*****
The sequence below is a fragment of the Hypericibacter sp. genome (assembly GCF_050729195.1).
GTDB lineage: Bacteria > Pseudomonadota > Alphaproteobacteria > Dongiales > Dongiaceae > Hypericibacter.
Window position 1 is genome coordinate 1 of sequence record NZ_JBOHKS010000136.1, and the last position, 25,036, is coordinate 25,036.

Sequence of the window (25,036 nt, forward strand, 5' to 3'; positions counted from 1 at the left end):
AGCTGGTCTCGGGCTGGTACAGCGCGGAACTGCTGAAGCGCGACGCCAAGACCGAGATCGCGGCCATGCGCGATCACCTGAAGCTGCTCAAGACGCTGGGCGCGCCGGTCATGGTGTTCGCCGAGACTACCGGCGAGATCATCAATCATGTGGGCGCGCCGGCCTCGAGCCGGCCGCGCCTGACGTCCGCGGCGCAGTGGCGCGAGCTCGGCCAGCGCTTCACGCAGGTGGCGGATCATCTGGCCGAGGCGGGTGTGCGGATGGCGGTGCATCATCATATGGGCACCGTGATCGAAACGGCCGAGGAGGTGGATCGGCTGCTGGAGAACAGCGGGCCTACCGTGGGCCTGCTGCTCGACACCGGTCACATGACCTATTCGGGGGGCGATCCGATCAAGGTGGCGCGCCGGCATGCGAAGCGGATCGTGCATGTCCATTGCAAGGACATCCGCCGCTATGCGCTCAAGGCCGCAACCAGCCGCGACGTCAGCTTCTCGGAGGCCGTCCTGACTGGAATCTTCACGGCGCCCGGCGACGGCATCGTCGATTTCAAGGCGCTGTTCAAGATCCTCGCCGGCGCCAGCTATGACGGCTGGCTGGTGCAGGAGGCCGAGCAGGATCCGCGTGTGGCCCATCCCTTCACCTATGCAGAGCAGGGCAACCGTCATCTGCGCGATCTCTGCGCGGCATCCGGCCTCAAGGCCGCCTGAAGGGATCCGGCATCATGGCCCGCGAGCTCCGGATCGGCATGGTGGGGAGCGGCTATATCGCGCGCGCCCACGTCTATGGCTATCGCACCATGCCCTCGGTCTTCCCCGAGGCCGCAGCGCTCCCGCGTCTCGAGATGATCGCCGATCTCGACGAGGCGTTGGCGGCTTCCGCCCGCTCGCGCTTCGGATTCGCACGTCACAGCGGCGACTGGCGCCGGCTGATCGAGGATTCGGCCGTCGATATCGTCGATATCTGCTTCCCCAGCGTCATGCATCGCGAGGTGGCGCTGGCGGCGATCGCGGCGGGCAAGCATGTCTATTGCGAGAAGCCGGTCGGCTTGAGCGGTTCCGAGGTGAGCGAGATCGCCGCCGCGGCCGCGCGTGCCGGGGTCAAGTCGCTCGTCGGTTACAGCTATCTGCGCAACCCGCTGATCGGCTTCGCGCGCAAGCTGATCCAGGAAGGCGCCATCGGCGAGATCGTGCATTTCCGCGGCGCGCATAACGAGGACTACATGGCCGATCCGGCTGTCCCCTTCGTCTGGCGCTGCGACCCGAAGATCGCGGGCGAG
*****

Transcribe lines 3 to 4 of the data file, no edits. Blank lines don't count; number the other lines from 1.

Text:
Window position 1 is genome coordinate 1 of sequence record NZ_JBOHKS010000136.1, and the last position, 25,036, is coordinate 25,036.

Sequence of the window (25,036 nt, forward strand, 5' to 3'; positions counted from 1 at the left end):